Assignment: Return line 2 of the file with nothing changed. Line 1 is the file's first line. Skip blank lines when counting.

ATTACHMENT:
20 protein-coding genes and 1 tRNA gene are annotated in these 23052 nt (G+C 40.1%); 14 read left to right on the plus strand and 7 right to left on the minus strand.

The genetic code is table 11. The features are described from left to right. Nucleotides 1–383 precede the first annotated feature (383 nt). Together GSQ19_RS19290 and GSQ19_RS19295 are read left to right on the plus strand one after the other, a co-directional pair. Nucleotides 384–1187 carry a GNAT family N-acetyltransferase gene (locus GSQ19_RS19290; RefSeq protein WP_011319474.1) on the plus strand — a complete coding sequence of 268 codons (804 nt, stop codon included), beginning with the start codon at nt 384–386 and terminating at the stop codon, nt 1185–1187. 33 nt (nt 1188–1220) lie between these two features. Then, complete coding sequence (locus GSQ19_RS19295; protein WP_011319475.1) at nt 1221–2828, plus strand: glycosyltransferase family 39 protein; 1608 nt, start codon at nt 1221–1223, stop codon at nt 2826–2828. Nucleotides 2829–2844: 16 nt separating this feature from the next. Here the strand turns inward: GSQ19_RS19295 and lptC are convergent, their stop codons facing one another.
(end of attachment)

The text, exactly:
The genetic code is table 11. The features are described from left to right. Nucleotides 1–383 precede the first annotated feature (383 nt). Together GSQ19_RS19290 and GSQ19_RS19295 are read left to right on the plus strand one after the other, a co-directional pair. Nucleotides 384–1187 carry a GNAT family N-acetyltransferase gene (locus GSQ19_RS19290; RefSeq protein WP_011319474.1) on the plus strand — a complete coding sequence of 268 codons (804 nt, stop codon included), beginning with the start codon at nt 384–386 and terminating at the stop codon, nt 1185–1187. 33 nt (nt 1188–1220) lie between these two features. Then, complete coding sequence (locus GSQ19_RS19295; protein WP_011319475.1) at nt 1221–2828, plus strand: glycosyltransferase family 39 protein; 1608 nt, start codon at nt 1221–1223, stop codon at nt 2826–2828. Nucleotides 2829–2844: 16 nt separating this feature from the next. Here the strand turns inward: GSQ19_RS19295 and lptC are convergent, their stop codons facing one another.